Marina Keegan, a graduate of Yale’s class of 2012, wrote “The Opposite of Loneliness” as a senior column on the eve of her own graduation. In a mere 940 words, Keegan poignantly captured the college experience: the excitement of leaving home, the trepidation of being on the precipice of adulthood, the fear of leaving behind a treasured community. She wrote about the things she wished she did or didn’t do, the insecurities that haunted her, the nagging sense that we are about to give up the best years of our lives. The sense of community she found at Yale, and the way she captured that feeling in writing, lit up in my brain like a lightbulb when I read it during my junior year of high school. Finding “the opposite of loneliness” would be my criteria for picking a school.
So off I went, visiting college after college, longing for that spark of recognition and always leaving a little disappointed and a little discouraged. There was no school where the angel choirs began to sing, I complained to my college counselor. She told me to keep an open mind. So in the fall of my senior year, I took the Amtrak to Providence.
The girl I was visiting was a first-year, and it was two weeks into the semester. She barely knew how to get to the dining hall, much less answer all of my existential questions about Brown. But over the course of the night, as I met person after person, they all had the same magnetic energy. “Are you coming to Brown?” they’d ask. “It’s incredible, you have to come here,” they assured me. Rather than ignoring the random pre-frosh who was tagging along with them to the SV pool party (someone lent me an 18-year-old ID to get in), they earnestly engaged me in conversation, eager to answer my questions. Their kindness was palpable, and I was hooked. Maybe Brown was the place where I could find “the opposite of loneliness” after all.
And indeed, Brown has provided me with the opposite of loneliness — and more. Over the last four years, I have learned and lived and laughed and loved. I’ve pulled all nighters, I’ve napped in the sun on the Main Green, I’ve studiously avoided the SciLi and I’ve danced until my feet almost fell off. And the glue that binds all these experiences is feeling firmly, irrefutably part of a community.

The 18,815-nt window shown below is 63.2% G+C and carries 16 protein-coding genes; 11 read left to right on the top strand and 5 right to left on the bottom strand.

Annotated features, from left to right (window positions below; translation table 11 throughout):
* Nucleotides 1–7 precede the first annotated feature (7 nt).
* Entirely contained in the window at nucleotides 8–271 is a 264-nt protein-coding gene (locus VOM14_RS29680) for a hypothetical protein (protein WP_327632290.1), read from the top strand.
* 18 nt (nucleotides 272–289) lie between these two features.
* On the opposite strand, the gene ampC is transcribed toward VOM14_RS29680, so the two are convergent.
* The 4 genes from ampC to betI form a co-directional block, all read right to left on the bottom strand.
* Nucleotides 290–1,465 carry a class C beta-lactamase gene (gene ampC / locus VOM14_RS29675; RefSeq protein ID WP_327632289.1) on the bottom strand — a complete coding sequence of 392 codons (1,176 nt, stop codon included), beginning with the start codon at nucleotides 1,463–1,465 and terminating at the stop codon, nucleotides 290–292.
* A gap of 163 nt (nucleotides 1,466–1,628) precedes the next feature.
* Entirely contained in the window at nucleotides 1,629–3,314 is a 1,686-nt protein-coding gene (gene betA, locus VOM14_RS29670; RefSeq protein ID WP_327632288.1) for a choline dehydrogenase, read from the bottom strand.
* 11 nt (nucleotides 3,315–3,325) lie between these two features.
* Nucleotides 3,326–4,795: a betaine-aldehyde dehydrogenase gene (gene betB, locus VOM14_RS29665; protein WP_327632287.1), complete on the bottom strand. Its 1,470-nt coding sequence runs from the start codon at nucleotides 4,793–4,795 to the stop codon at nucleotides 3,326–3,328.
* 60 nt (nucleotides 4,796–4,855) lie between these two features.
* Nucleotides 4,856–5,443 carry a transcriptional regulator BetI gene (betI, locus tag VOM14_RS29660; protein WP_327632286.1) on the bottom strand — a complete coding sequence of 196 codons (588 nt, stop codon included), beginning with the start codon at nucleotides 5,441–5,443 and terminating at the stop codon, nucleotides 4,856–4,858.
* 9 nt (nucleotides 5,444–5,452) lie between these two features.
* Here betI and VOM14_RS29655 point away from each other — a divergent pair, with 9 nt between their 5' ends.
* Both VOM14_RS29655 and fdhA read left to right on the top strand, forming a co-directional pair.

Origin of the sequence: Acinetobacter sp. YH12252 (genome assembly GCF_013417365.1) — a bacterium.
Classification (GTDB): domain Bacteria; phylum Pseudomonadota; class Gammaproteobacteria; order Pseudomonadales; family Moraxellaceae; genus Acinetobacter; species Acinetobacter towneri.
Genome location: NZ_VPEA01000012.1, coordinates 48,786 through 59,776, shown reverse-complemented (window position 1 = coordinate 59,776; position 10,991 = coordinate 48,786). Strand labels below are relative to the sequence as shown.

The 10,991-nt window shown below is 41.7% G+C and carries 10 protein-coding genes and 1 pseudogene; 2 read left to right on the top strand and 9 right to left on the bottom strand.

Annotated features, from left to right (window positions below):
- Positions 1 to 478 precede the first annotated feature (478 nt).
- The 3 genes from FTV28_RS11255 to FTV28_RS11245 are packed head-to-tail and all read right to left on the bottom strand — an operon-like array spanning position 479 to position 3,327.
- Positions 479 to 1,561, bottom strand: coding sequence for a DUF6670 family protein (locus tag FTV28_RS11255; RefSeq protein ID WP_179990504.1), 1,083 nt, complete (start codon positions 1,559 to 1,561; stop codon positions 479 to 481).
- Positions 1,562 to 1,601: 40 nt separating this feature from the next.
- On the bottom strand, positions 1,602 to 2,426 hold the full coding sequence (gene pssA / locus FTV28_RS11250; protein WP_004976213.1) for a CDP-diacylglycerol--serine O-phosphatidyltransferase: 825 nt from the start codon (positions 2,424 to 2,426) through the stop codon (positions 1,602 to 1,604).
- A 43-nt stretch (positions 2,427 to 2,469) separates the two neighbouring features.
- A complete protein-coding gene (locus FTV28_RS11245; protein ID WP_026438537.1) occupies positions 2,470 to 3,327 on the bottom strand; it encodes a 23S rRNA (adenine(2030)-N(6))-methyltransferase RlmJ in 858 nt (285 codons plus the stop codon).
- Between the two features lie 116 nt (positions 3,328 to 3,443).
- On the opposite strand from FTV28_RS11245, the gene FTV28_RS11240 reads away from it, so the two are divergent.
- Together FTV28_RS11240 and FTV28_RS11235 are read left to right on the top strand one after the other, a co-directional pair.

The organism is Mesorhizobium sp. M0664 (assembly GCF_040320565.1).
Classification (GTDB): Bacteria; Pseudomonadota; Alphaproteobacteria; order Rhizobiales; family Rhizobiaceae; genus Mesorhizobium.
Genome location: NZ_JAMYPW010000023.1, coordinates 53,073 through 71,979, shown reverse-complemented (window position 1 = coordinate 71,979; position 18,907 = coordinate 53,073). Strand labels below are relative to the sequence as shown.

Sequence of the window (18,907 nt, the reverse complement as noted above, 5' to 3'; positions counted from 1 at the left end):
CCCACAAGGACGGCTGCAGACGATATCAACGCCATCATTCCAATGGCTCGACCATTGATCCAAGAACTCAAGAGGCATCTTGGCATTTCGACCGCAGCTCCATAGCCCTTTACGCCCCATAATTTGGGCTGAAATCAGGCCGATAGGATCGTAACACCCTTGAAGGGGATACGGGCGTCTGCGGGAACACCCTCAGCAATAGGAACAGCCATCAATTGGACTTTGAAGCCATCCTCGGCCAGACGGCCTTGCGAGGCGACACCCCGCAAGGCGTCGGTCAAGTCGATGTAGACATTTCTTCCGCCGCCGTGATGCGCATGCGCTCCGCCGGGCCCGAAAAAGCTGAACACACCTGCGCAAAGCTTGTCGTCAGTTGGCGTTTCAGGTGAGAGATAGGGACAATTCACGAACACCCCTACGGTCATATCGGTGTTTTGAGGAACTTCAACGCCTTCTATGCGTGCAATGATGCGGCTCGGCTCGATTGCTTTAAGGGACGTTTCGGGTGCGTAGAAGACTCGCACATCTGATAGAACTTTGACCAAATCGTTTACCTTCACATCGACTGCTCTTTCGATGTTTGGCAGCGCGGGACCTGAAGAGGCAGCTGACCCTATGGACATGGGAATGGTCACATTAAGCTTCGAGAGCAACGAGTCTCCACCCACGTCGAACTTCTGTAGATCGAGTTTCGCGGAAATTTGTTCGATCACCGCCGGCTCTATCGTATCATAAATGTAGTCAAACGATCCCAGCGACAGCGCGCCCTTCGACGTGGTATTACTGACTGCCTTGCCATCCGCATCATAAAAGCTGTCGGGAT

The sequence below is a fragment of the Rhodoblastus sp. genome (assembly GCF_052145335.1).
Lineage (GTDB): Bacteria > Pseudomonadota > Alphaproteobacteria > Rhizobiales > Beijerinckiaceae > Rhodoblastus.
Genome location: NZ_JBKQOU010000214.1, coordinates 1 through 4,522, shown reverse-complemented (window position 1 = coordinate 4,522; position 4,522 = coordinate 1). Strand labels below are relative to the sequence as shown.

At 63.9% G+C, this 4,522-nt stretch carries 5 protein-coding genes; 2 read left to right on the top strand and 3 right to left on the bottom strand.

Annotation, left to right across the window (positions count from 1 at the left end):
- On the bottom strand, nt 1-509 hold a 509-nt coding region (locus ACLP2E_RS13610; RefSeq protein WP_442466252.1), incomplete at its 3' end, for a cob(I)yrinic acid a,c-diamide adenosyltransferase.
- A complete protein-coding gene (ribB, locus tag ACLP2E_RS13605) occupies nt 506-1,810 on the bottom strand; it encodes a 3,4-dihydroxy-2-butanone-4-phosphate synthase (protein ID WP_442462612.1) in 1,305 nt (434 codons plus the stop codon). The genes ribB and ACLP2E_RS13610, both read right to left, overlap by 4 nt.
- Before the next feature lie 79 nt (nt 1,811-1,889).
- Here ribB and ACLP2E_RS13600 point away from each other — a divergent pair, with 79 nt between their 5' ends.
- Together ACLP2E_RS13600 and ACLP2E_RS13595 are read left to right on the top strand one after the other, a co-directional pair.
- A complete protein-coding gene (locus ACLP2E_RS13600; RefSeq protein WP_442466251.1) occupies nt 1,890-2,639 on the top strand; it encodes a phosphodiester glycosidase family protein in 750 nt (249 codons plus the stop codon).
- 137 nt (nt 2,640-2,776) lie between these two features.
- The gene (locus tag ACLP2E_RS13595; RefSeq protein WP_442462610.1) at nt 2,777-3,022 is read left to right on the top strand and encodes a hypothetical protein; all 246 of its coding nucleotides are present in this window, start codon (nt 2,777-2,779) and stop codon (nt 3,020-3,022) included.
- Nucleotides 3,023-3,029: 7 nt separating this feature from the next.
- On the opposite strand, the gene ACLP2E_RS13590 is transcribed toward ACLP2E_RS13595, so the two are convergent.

But I’ve also realized that I don’t quite agree with Keegan. I don’t think the feeling I get at Brown is the opposite of loneliness, because so many things in college are, inherently, lonely. Sitting in the Rock stacks at 2 a.m. finishing a paper is lonely. Crying over your first heartbreak is lonely. Wondering where people might be hanging out at 10 p.m. on a Wednesday is lonely. Loneliness and isolation abound, even when we refuse to acknowledge their existence. But I have come up with a phrase I think encapsulates the Brown experience: the warmth of here.
There is a specific type of coziness I feel at Brown, like the warmth of sinking into a bath. Every time I come back to Providence after being away, there’s a comfort that seeps into my bones, soothing me. This warmth, of being together in community, is so rooted in this space, and I fear losing it as we move far away from Providence’s embrace.
To me, the feeling of community at Brown, which sustains and fuels us through our time here, isn’t just about the academic experience. Sure, we burrow in these small communities for love and companionship and comfort. But more than that, it’s about being together in this city and on this campus. It’s about running into someone on the Main Green whom you haven’t seen in weeks and chatting with them. It’s the coffee dates, the post-class chit-chats, the walk to Jo’s after a long night. This feeling, this being part of something, is unquestionably tied to being together on Brown’s campus.
We lost so much of this during COVID. As we were sent away from campus during spring 2020, I felt like this distinctly Brown feeling — this warmth of here — was being pried out of my hands. FaceTimes and Zoom calls helped bridge the gap, but they weren’t enough. There was something that couldn’t be replicated, even as I met up with friends from school for socially distanced strolls.
Even in fall 2020, when I returned to Providence, it still wasn’t the same. Don’t get me wrong: I had so much fun that semester. I took leave from the University to intern and campaign, fueled by the importance of my work. I made homemade pizzas with my roommates in my Fox Point apartment, regularly roamed through India Point Park and even fell in love. But there was still something missing. I missed the random chats, the awkward run-ins, the 40-minute conversation you had in the Blue Room to avoid going to the library. I missed the warmth of here, which, to me, is intrinsically tied to participating in the life lived on Brown’s campus.
This is why it’s so scary to leave. Even armed with deep friendships, promises of weekly phone calls and BeReal, we will lose the warmth of here. As we move to New York or Boston or Washington D.C., these places will never be Brown’s campus. We might live with friends from Brown or work with alumni from Brown or marry someone from Brown, but we will lose this elusive, fuzzy, soul-nourishing warmth of being together, of being here.
I’m an optimist, though. Even if we may never again have the warmth of here, I don’t think the rest of our lives are going to suck. It’s laughable to think that we’re already out of our prime. So we can look back on our Brown experience with love and gratitude, remembering all of these special moments. But going forward, we can and should try to find spaces that give us that same warm, bubble-bath feeling. Maybe the warmth of here can be found in multiple places, if we’re brave enough to look for it.